Visual height intolerance and acrophobia: distressing partners for lifeReport as inadecuate

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Journal of Neurology

, Volume 263, Issue 10, pp 1946–1953

First Online: 06 July 2016Received: 21 April 2016Revised: 23 June 2016Accepted: 23 June 2016


The course of illness, the degree of social impairment, and the rate of help-seeking behavior was evaluated in a sample of individuals with visual height intolerance vHI and acrophobia. On the basis of a previously described epidemiological sample representative of the German general population, 574 individuals with vHI were identified, 128 fulfilled the DSM-5 diagnostic criteria of acrophobia. The illness of the majority of all susceptible individuals with vHI ran a year-long chronic course. Two thirds were in the category -persistent-worse-, whereas only one third was in the category -improved-remitted-. Subjects with acrophobia showed significantly more traumatic triggers of onset, more signs of generalization to other height stimuli, higher rates of increasing intensity of symptom load, higher grades of social impairment, and greater overall negative impact on the quality of life than those with pure vHI. An unfavorable course of illness in pure vHI was predicted by major depression, agoraphobia, social phobia, posttraumatic stress, initial traumatic trigger, and female sex; an unfavorable course in acrophobia was predicted by major depression, chronic fatigue, panic attacks, initial traumatic trigger, social phobia, other specific phobic fears, and female sex. Help-seeking behavior was astonishingly low in the overall sample of individuals with vHI. The consequences of therapeutic interventions if complied with at all were quite modest. In adults pure vHI and even more so acrophobia are by no means only transitionally distressing states. In contrast to their occurrence in children they are more often persisting and disabling conditions. Both the utilization of and adequacy of treatment of these illnesses pose major challenges within primary and secondary neurological and psychiatric medical care.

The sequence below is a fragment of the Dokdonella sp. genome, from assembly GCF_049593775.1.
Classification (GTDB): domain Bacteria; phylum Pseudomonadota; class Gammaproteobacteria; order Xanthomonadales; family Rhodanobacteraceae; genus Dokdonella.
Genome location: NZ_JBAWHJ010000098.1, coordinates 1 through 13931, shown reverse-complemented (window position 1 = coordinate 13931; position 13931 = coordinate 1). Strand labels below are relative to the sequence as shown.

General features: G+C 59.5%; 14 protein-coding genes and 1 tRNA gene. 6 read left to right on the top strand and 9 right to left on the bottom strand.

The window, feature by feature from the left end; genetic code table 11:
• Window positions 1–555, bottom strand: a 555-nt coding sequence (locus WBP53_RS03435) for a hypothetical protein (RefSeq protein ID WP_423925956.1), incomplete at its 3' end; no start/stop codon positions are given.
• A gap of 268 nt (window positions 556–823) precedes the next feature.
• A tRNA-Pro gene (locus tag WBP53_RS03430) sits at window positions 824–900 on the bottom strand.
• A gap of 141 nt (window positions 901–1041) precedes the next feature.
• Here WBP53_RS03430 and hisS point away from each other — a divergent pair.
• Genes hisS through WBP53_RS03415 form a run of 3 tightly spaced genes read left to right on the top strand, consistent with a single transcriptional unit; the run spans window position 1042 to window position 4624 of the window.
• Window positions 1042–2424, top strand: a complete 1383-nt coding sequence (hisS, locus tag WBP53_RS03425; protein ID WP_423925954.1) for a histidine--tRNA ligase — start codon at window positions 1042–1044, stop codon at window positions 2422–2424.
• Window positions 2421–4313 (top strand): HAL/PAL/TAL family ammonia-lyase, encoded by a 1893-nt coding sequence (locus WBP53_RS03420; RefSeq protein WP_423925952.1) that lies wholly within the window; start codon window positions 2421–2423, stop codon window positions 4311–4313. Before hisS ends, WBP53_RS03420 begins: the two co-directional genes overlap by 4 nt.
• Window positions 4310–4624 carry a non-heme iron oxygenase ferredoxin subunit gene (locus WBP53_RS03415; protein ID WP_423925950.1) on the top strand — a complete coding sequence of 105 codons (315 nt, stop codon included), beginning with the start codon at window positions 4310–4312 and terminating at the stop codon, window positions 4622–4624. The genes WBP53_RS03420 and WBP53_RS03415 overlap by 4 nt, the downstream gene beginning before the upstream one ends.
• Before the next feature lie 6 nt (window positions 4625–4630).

KeywordsVisual height intolerance Acrophobia Course Social impairment Help-seeking behavior  Download fulltext PDF

Author: Hans-Peter Kapfhammer - Werner Fitz - Doreen Huppert - Eva Grill - Thomas Brandt


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